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Denver’s Cultural Scene: The New Guard

Meet some of the city's newest cultural leaders.

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Longtime owner of the beloved Tattered Cover Joyce Meskis isn’t the only Denver cultural leader who’s made a bold move this year (she’s retiring, in case you hadn’t heard). From a new president at one of the city’s top art colleges to two newly appointed conductors for the Colorado Symphony, Denver’s cultural institutions have seen some big changes recently. Meet the new guard.


Christopher Dragon

Associate Conductor, Colorado Symphony
Last job: Until the end of the year, Dragon is also the assistant conductor of the Western Australia Symphony Orchestra.
Debut moment: This past August’s Boston Pops tribute concert at the Arvada Center for the Arts and Humanities
First impression: “The amount of concerts that the orchestra performs still amazes me.” (The symphony plays approximately 110 concerts per year.)

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Sage Ann Scheer

Interim President,* Rocky Mountain College of Art & Design (RMCAD)
Last job: Scheer served as chairman of the board at RMCAD and has been a member of RMCAD’s Board of Directors since 1992.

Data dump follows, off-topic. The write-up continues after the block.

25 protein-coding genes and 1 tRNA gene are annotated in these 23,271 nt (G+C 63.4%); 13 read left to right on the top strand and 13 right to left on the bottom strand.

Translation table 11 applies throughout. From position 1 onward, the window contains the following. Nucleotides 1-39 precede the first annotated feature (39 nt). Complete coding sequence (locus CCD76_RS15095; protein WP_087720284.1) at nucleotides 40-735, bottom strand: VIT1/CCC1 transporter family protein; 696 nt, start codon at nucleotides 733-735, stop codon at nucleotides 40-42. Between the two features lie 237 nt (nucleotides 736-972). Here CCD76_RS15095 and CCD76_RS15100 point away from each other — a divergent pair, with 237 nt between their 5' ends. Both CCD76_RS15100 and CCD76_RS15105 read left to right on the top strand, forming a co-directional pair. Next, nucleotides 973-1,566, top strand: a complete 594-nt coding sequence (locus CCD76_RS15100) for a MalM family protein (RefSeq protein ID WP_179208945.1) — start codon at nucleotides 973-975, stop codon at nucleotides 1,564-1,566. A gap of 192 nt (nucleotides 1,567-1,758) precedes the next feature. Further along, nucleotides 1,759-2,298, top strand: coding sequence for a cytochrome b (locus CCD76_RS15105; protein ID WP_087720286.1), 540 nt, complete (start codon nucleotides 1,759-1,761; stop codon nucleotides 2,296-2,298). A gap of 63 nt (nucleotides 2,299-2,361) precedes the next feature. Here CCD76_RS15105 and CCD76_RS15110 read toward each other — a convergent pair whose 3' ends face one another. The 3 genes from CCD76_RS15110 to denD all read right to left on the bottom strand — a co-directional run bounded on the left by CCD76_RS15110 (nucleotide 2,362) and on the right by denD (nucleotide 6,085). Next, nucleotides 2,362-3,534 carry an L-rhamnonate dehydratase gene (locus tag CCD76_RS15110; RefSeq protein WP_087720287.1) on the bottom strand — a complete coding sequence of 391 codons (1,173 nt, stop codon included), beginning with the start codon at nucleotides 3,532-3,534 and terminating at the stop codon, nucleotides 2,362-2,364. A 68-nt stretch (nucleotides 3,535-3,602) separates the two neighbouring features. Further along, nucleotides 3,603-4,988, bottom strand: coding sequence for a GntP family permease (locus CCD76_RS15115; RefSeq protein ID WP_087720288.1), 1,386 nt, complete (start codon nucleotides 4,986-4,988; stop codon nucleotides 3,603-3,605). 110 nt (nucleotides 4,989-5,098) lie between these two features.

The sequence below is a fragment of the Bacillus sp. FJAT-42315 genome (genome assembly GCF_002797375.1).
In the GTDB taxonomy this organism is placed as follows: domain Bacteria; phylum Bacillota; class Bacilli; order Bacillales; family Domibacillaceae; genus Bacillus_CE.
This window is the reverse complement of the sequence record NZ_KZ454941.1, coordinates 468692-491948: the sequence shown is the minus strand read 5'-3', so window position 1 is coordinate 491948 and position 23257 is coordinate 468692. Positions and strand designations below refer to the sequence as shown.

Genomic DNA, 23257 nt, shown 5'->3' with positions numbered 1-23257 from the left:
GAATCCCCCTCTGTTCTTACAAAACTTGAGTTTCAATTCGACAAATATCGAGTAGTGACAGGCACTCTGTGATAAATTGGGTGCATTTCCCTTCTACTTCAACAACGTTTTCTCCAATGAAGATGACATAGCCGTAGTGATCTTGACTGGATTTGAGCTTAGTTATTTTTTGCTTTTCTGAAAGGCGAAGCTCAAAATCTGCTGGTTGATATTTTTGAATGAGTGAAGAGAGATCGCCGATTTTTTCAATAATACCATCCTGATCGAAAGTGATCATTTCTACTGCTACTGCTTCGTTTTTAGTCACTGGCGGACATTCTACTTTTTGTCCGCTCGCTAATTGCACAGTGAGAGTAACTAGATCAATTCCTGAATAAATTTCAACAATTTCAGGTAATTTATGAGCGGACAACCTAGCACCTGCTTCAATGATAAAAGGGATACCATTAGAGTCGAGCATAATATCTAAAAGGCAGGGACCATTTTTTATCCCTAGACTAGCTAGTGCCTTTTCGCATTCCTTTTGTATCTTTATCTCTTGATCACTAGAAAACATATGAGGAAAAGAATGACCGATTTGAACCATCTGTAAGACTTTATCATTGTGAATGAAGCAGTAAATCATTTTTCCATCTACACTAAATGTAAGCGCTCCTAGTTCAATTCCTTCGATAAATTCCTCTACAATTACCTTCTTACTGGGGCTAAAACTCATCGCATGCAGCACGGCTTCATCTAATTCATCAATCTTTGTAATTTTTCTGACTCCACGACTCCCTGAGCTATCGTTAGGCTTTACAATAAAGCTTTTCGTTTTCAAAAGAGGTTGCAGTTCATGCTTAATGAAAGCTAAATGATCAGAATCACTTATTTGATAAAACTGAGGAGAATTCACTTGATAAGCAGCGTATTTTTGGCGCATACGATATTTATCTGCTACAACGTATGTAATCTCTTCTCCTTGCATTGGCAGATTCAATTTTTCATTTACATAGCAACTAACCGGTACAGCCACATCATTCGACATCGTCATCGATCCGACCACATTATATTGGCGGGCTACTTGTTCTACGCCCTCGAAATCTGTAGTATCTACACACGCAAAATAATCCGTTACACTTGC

Debut moment: Last month’s State of the College presentation
Next steps: “[At RMCAD] we want the ability to grow our programs even further so that we can begin looking at becoming a university.”


Ari Pelto

Music Director (the first ever), Opera Colorado
Last job: Artistic adviser for Opera Colorado since May 2013
Debut moment: Next November’s debut of Puccini’s La Fanciulla Del West
Audience development: “We want to reach people who weren’t brought up going to the theater. Part of that is planning productions in alternative venues throughout the year.”


Andres Lopera

Assistant Conductor, Colorado Symphony
Last job: The Colombia-born conductor last served as music director for the Metropolitan Youth Symphony in Portland, Oregon.
Debut moment: El Latir de Mexico, a celebration of more than 200 years of Mexican independence, this past September
Looking Ahead: “Being a young conductor, I am eager to work with such a wonderful orchestra and see it as a great opportunity for my own development.”


Samantha Johnston

Executive Director, Colorado Photographic Arts Center (CPAC)
Last job:
High school photography teacher
Debut moment: CPAC’s fall fund-raiser, Fashion/Culture 2.0, a part exhibition, part fashion show celebration
Making Moves: “I’m looking forward to building more national awareness on par with the Houston Center for Photography. We’ll also be moving to the RiNo Art District early next year.”


Scott Shiller

President and CEO, Denver Center for the Performing Arts (DCPA)
Last job:
Executive vice president of Miami’s Adrienne Arsht Center for the Performing Arts
Debut moment: The 2015 introduction of DCPA’s Fund for Innovation. The $1 million fund allows DCPA to experiment with new kinds of performances, like the Theater Truck, which takes theater on the road and into communities.

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—Embedded photos courtesy of Colorado Symphony; Rocky Mountain College of Art & Design; Dario Acosta; Vicki and Kent Logan; DCPA; Grant Leighton

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